Editorial Board 2000-2001
No honour, no money
No honour, no money
Depending on whether it is tabled until next year or not, a motion that would impose more stringent checks and balances on the awarding of a $500 honoraria to executive members of the Social Science Students' Council will go before the SSSC tonight.
Authored by SSSC president Josh Morgan, the motion is designed to ensure that no one on the council's executive picks up a paycheque at the end of the year without having first completely discharged their duties and provided a year-end report on their activities to the council.
These reports would have to be accepted by the SSSC's president, president-elect and speaker. If one of those people rejected the report, a secret vote would be taken among members of the outgoing council to decide whether the executive member should get the loot or not.
According to the rationale attached to this motion, it is also designed to take power away from the president, who, as things stand, gets to be the sole arbiter of whether or not a report is acceptable and merits the reward of an honorarium.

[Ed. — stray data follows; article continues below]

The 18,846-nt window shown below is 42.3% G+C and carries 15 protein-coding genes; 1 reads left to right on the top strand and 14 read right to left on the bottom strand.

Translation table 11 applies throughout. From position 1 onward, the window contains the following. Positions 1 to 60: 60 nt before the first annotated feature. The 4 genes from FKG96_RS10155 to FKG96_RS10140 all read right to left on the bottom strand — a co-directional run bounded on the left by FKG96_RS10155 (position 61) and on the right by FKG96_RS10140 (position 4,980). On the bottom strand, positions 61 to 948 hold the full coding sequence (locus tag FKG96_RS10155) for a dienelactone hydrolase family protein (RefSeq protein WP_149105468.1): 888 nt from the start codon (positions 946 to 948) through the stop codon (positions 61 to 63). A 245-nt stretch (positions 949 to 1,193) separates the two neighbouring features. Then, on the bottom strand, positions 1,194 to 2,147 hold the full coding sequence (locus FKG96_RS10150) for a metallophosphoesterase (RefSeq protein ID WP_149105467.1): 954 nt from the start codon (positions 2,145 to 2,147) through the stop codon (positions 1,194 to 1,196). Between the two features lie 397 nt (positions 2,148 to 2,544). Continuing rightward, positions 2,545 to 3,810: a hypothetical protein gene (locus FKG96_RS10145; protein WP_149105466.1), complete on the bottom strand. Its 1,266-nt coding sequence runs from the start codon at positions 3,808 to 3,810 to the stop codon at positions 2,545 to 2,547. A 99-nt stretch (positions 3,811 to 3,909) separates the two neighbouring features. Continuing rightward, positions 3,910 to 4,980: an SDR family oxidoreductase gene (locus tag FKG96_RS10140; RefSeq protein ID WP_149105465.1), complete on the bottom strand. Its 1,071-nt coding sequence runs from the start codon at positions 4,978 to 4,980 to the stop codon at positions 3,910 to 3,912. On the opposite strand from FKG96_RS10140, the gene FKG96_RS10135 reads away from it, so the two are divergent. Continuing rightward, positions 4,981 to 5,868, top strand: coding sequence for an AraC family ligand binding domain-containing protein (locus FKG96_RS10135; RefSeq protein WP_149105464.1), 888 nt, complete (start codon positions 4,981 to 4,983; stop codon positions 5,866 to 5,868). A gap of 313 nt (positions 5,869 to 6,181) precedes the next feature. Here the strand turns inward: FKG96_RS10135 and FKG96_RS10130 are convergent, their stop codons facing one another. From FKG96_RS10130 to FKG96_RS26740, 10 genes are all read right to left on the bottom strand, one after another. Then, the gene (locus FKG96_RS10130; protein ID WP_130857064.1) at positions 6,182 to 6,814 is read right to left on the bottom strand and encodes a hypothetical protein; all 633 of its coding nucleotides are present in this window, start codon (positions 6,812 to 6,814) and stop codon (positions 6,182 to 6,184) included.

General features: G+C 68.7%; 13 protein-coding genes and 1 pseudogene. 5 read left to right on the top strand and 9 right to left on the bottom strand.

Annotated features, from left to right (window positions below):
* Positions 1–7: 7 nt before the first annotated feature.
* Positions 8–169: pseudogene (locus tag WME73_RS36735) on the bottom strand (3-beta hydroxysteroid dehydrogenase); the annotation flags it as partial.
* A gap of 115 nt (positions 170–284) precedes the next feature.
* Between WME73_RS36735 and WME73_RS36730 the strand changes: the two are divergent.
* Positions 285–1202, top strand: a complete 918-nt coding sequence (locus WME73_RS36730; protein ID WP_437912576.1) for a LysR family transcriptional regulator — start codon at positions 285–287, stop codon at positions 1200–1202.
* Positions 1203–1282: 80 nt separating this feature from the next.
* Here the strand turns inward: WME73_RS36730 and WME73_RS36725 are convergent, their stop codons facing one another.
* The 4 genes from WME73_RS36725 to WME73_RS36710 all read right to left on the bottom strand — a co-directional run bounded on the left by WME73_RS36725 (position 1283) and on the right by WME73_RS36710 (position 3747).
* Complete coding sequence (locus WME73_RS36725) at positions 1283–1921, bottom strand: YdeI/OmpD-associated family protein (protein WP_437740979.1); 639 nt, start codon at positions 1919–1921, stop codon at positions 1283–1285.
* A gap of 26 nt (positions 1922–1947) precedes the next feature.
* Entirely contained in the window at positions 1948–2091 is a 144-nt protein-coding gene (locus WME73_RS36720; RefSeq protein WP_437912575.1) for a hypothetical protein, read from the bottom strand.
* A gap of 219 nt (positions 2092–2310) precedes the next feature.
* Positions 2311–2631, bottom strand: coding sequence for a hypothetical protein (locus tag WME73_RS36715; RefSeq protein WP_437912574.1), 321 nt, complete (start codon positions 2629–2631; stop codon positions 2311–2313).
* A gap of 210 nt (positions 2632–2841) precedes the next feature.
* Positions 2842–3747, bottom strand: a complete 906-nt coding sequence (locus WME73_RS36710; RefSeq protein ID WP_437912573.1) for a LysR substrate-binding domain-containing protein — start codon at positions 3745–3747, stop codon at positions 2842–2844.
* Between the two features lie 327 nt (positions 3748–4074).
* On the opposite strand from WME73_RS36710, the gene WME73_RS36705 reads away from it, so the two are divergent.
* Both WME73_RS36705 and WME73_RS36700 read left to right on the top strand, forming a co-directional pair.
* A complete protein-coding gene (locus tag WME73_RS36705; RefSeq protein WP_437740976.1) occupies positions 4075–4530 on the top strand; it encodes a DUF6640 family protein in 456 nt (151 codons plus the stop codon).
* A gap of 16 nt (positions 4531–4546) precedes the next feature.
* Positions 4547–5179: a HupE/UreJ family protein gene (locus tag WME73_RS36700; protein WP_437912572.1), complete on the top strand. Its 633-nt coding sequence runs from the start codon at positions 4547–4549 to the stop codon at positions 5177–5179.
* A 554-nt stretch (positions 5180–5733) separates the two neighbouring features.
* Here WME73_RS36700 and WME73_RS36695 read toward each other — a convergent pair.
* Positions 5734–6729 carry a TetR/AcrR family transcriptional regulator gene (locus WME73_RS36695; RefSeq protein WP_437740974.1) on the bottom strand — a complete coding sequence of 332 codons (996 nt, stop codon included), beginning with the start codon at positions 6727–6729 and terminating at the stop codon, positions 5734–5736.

No student wants a students' council filled with under-performing slackers who do next-to-nothing to benefit students, but still pick up an honorarium at the end of the year. Granted, a $500 honorarium for eight months of involvement, even if that includes nothing more than showing up for council meetings, is pretty small potatoes.
And yet, credit should not be accorded where credit is not due it makes sense to verify that executive members have actually contributed something worth recognizing with a financial gift.
It also makes sense to broaden the panel that judges whether a member should reap the reward or not. After all, letting the president judge by his or herself what qualifies as an honorarium-worthy report concentrates too much power in the president's hands and all but guarantees that, in practice, the assessment process will be a rubber stamping of the report submitted.
However, it should also be said that a more stringent review of executive member performance at term's end, coupled with a greater threat of losing one's honorarium, is probably not the fastest route to improving the performance of executive members.
Instead of concentrating on the honorarium-awarding procedures, perhaps the council should look at defining the expectations of its VPs more clearly or expanding the responsibilities VPs have, in order to make sure these people spend their time usefully and productively.
The motion has merit it creates a more equitable balance of power in the honorarium-awarding process. Council should also think about making VPs better from the day they start their job by stepping up communications with all the students in the faculty and developing a consensus about exactly what a VP is and does.